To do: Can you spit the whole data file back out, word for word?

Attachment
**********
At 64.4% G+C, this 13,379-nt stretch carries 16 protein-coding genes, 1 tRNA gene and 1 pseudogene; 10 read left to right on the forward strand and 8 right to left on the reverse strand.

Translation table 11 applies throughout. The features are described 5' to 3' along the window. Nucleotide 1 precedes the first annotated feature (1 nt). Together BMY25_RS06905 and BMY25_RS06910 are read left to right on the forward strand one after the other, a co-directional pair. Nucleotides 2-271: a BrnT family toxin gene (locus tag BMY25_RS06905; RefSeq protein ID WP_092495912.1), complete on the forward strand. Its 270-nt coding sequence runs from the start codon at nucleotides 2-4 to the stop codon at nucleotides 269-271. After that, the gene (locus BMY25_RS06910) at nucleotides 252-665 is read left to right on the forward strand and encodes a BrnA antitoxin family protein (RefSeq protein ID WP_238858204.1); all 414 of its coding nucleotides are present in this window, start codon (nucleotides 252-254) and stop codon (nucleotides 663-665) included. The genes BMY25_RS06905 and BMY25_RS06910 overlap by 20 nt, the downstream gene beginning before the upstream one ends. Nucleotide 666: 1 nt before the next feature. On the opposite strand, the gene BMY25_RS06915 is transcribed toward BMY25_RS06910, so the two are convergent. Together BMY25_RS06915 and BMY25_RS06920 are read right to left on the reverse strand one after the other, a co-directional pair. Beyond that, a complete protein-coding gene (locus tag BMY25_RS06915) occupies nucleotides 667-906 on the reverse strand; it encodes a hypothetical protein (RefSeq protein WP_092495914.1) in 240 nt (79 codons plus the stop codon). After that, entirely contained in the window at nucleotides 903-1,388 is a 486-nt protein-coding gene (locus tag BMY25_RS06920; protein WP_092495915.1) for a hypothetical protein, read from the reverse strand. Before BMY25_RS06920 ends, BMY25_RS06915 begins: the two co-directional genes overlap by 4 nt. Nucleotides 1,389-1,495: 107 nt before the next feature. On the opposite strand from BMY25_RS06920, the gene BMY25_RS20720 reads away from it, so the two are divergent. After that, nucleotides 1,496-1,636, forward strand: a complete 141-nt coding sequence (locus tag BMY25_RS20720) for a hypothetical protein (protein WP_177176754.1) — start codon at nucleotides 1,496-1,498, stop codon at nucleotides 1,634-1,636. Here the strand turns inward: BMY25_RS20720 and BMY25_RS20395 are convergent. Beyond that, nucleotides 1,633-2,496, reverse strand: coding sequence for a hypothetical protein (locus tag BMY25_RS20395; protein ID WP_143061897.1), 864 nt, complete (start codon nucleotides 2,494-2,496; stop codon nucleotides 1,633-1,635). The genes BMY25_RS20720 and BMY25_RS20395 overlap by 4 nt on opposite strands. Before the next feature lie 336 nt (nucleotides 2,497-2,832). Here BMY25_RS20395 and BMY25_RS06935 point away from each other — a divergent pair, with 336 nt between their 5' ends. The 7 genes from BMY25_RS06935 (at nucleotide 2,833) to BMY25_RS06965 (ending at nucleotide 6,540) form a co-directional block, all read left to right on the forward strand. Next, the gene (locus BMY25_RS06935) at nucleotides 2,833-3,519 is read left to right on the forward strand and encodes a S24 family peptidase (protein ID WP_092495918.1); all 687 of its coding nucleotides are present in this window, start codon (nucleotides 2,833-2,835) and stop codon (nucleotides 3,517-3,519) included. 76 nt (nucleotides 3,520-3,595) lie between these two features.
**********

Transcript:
At 64.4% G+C, this 13,379-nt stretch carries 16 protein-coding genes, 1 tRNA gene and 1 pseudogene; 10 read left to right on the forward strand and 8 right to left on the reverse strand.

Translation table 11 applies throughout. The features are described 5' to 3' along the window. Nucleotide 1 precedes the first annotated feature (1 nt). Together BMY25_RS06905 and BMY25_RS06910 are read left to right on the forward strand one after the other, a co-directional pair. Nucleotides 2-271: a BrnT family toxin gene (locus tag BMY25_RS06905; RefSeq protein ID WP_092495912.1), complete on the forward strand. Its 270-nt coding sequence runs from the start codon at nucleotides 2-4 to the stop codon at nucleotides 269-271. After that, the gene (locus BMY25_RS06910) at nucleotides 252-665 is read left to right on the forward strand and encodes a BrnA antitoxin family protein (RefSeq protein ID WP_238858204.1); all 414 of its coding nucleotides are present in this window, start codon (nucleotides 252-254) and stop codon (nucleotides 663-665) included. The genes BMY25_RS06905 and BMY25_RS06910 overlap by 20 nt, the downstream gene beginning before the upstream one ends. Nucleotide 666: 1 nt before the next feature. On the opposite strand, the gene BMY25_RS06915 is transcribed toward BMY25_RS06910, so the two are convergent. Together BMY25_RS06915 and BMY25_RS06920 are read right to left on the reverse strand one after the other, a co-directional pair. Beyond that, a complete protein-coding gene (locus tag BMY25_RS06915) occupies nucleotides 667-906 on the reverse strand; it encodes a hypothetical protein (RefSeq protein WP_092495914.1) in 240 nt (79 codons plus the stop codon). After that, entirely contained in the window at nucleotides 903-1,388 is a 486-nt protein-coding gene (locus tag BMY25_RS06920; protein WP_092495915.1) for a hypothetical protein, read from the reverse strand. Before BMY25_RS06920 ends, BMY25_RS06915 begins: the two co-directional genes overlap by 4 nt. Nucleotides 1,389-1,495: 107 nt before the next feature. On the opposite strand from BMY25_RS06920, the gene BMY25_RS20720 reads away from it, so the two are divergent. After that, nucleotides 1,496-1,636, forward strand: a complete 141-nt coding sequence (locus tag BMY25_RS20720) for a hypothetical protein (protein WP_177176754.1) — start codon at nucleotides 1,496-1,498, stop codon at nucleotides 1,634-1,636. Here the strand turns inward: BMY25_RS20720 and BMY25_RS20395 are convergent. Beyond that, nucleotides 1,633-2,496, reverse strand: coding sequence for a hypothetical protein (locus tag BMY25_RS20395; protein ID WP_143061897.1), 864 nt, complete (start codon nucleotides 2,494-2,496; stop codon nucleotides 1,633-1,635). The genes BMY25_RS20720 and BMY25_RS20395 overlap by 4 nt on opposite strands. Before the next feature lie 336 nt (nucleotides 2,497-2,832). Here BMY25_RS20395 and BMY25_RS06935 point away from each other — a divergent pair, with 336 nt between their 5' ends. The 7 genes from BMY25_RS06935 (at nucleotide 2,833) to BMY25_RS06965 (ending at nucleotide 6,540) form a co-directional block, all read left to right on the forward strand. Next, the gene (locus BMY25_RS06935) at nucleotides 2,833-3,519 is read left to right on the forward strand and encodes a S24 family peptidase (protein ID WP_092495918.1); all 687 of its coding nucleotides are present in this window, start codon (nucleotides 2,833-2,835) and stop codon (nucleotides 3,517-3,519) included. 76 nt (nucleotides 3,520-3,595) lie between these two features.